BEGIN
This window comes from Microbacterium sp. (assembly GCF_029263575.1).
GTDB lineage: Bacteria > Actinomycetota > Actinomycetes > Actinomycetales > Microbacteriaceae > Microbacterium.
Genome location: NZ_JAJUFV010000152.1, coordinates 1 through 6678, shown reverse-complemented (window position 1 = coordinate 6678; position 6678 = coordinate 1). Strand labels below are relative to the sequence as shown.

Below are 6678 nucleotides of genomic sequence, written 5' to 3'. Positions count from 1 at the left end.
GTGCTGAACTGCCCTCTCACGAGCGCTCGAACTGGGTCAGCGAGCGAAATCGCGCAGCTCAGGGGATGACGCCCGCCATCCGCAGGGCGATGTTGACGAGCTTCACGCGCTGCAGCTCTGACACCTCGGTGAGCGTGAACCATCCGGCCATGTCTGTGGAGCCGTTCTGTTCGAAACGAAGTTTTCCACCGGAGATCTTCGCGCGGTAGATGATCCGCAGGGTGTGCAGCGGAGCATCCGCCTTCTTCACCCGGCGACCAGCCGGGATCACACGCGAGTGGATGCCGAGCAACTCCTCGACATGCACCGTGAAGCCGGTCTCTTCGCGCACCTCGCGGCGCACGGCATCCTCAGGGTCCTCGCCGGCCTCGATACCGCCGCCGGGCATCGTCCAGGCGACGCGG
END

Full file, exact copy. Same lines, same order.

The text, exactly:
This window comes from Microbacterium sp. (assembly GCF_029263575.1).
GTDB lineage: Bacteria > Actinomycetota > Actinomycetes > Actinomycetales > Microbacteriaceae > Microbacterium.
Genome location: NZ_JAJUFV010000152.1, coordinates 1 through 6678, shown reverse-complemented (window position 1 = coordinate 6678; position 6678 = coordinate 1). Strand labels below are relative to the sequence as shown.

Below are 6678 nucleotides of genomic sequence, written 5' to 3'. Positions count from 1 at the left end.
GTGCTGAACTGCCCTCTCACGAGCGCTCGAACTGGGTCAGCGAGCGAAATCGCGCAGCTCAGGGGATGACGCCCGCCATCCGCAGGGCGATGTTGACGAGCTTCACGCGCTGCAGCTCTGACACCTCGGTGAGCGTGAACCATCCGGCCATGTCTGTGGAGCCGTTCTGTTCGAAACGAAGTTTTCCACCGGAGATCTTCGCGCGGTAGATGATCCGCAGGGTGTGCAGCGGAGCATCCGCCTTCTTCACCCGGCGACCAGCCGGGATCACACGCGAGTGGATGCCGAGCAACTCCTCGACATGCACCGTGAAGCCGGTCTCTTCGCGCACCTCGCGGCGCACGGCATCCTCAGGGTCCTCGCCGGCCTCGATACCGCCGCCGGGCATCGTCCAGGCGACGCGG